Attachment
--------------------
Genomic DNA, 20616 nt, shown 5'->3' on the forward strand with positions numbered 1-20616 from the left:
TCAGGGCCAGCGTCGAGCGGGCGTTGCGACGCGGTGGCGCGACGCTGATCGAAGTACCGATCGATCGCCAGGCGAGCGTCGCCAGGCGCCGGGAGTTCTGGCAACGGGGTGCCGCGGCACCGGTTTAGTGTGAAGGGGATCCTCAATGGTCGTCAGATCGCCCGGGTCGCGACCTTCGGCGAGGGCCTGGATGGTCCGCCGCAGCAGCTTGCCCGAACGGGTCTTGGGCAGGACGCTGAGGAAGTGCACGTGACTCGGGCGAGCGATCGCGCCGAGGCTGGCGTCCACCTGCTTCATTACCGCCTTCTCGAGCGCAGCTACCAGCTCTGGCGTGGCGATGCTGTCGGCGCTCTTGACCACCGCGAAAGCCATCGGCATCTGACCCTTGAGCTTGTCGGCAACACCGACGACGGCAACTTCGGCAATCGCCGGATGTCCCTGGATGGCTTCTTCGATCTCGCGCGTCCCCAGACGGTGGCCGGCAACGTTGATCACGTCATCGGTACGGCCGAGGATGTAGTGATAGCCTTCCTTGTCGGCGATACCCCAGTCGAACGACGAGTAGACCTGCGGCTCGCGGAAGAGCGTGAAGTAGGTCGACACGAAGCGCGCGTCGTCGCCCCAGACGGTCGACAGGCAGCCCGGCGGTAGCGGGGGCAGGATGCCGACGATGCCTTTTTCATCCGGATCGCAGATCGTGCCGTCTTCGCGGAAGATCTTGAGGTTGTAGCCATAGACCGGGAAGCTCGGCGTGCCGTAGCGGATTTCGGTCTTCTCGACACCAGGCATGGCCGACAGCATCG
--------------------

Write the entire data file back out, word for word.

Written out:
Genomic DNA, 20616 nt, shown 5'->3' on the forward strand with positions numbered 1-20616 from the left:
TCAGGGCCAGCGTCGAGCGGGCGTTGCGACGCGGTGGCGCGACGCTGATCGAAGTACCGATCGATCGCCAGGCGAGCGTCGCCAGGCGCCGGGAGTTCTGGCAACGGGGTGCCGCGGCACCGGTTTAGTGTGAAGGGGATCCTCAATGGTCGTCAGATCGCCCGGGTCGCGACCTTCGGCGAGGGCCTGGATGGTCCGCCGCAGCAGCTTGCCCGAACGGGTCTTGGGCAGGACGCTGAGGAAGTGCACGTGACTCGGGCGAGCGATCGCGCCGAGGCTGGCGTCCACCTGCTTCATTACCGCCTTCTCGAGCGCAGCTACCAGCTCTGGCGTGGCGATGCTGTCGGCGCTCTTGACCACCGCGAAAGCCATCGGCATCTGACCCTTGAGCTTGTCGGCAACACCGACGACGGCAACTTCGGCAATCGCCGGATGTCCCTGGATGGCTTCTTCGATCTCGCGCGTCCCCAGACGGTGGCCGGCAACGTTGATCACGTCATCGGTACGGCCGAGGATGTAGTGATAGCCTTCCTTGTCGGCGATACCCCAGTCGAACGACGAGTAGACCTGCGGCTCGCGGAAGAGCGTGAAGTAGGTCGACACGAAGCGCGCGTCGTCGCCCCAGACGGTCGACAGGCAGCCCGGCGGTAGCGGGGGCAGGATGCCGACGATGCCTTTTTCATCCGGATCGCAGATCGTGCCGTCTTCGCGGAAGATCTTGAGGTTGTAGCCATAGACCGGGAAGCTCGGCGTGCCGTAGCGGATTTCGGTCTTCTCGACACCAGGCATGGCCGACAGCATCG